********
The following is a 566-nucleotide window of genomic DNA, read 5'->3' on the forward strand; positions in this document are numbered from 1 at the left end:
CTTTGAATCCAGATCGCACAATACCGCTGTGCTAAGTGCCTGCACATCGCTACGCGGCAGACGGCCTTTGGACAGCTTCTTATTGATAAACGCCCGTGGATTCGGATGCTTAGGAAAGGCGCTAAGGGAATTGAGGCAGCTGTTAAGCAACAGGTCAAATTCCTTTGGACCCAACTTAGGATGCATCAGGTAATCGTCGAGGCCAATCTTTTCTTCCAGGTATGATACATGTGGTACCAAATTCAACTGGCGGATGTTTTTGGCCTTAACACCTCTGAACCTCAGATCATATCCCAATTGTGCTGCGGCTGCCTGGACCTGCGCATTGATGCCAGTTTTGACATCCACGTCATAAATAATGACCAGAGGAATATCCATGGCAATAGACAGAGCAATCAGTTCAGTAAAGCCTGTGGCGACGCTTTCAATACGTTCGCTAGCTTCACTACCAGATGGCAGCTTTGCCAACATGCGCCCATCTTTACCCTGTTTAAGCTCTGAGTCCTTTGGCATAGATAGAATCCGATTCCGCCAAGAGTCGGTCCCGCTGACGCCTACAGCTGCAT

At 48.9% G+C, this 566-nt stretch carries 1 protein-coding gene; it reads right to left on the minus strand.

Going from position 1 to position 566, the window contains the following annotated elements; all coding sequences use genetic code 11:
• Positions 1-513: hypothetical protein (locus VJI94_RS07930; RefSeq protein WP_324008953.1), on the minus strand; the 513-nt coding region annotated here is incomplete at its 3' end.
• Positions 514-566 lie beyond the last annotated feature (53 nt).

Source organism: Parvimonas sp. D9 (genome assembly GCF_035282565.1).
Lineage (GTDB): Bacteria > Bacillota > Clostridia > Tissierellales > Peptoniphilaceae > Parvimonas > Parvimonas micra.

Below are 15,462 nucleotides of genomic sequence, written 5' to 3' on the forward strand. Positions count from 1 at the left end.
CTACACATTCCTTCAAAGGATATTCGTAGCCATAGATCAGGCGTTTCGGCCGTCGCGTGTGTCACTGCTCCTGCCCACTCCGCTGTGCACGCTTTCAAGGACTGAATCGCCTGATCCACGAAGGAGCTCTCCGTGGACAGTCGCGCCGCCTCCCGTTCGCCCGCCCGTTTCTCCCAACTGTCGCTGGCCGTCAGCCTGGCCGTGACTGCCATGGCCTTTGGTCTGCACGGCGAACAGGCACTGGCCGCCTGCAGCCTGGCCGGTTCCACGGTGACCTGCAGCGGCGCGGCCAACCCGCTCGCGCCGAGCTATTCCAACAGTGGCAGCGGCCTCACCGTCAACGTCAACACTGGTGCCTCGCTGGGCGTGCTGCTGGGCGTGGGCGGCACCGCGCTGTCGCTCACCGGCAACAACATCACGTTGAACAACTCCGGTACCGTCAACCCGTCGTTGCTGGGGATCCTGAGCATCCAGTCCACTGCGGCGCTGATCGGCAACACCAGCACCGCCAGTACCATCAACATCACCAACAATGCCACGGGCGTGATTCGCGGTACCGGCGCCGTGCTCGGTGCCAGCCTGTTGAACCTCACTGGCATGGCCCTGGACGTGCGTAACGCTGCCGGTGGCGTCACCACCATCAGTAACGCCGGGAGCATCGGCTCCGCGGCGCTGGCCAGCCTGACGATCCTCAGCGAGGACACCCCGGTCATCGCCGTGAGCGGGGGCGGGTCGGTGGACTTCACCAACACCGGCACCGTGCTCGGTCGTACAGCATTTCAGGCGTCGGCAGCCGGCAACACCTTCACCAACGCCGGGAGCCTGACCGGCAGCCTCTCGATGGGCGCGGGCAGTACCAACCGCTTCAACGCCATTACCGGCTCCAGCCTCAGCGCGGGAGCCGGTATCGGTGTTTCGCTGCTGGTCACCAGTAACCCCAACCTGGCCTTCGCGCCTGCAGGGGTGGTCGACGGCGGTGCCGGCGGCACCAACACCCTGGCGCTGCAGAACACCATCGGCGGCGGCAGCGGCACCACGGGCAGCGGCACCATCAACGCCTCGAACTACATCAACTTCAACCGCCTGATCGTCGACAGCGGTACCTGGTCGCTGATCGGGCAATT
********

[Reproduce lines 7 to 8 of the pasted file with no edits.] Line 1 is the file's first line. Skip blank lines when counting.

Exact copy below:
Source organism: Parvimonas sp. D9 (genome assembly GCF_035282565.1).
Lineage (GTDB): Bacteria > Bacillota > Clostridia > Tissierellales > Peptoniphilaceae > Parvimonas > Parvimonas micra.